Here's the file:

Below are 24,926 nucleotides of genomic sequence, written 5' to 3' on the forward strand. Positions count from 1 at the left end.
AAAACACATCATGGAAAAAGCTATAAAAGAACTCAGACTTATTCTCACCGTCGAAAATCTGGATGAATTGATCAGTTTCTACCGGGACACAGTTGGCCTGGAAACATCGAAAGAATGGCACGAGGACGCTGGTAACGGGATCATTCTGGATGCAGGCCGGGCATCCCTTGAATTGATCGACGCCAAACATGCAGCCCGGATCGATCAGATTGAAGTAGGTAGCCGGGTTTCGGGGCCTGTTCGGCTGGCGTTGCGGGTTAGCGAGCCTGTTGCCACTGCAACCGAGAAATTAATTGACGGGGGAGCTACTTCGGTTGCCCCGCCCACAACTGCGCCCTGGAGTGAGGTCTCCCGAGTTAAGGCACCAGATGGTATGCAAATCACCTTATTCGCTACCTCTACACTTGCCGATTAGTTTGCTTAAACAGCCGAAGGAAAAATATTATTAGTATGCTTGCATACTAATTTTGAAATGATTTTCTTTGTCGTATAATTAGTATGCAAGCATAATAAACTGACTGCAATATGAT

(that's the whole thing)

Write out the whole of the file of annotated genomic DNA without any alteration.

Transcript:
Below are 24,926 nucleotides of genomic sequence, written 5' to 3' on the forward strand. Positions count from 1 at the left end.
AAAACACATCATGGAAAAAGCTATAAAAGAACTCAGACTTATTCTCACCGTCGAAAATCTGGATGAATTGATCAGTTTCTACCGGGACACAGTTGGCCTGGAAACATCGAAAGAATGGCACGAGGACGCTGGTAACGGGATCATTCTGGATGCAGGCCGGGCATCCCTTGAATTGATCGACGCCAAACATGCAGCCCGGATCGATCAGATTGAAGTAGGTAGCCGGGTTTCGGGGCCTGTTCGGCTGGCGTTGCGGGTTAGCGAGCCTGTTGCCACTGCAACCGAGAAATTAATTGACGGGGGAGCTACTTCGGTTGCCCCGCCCACAACTGCGCCCTGGAGTGAGGTCTCCCGAGTTAAGGCACCAGATGGTATGCAAATCACCTTATTCGCTACCTCTACACTTGCCGATTAGTTTGCTTAAACAGCCGAAGGAAAAATATTATTAGTATGCTTGCATACTAATTTTGAAATGATTTTCTTTGTCGTATAATTAGTATGCAAGCATAATAAACTGACTGCAATATGAT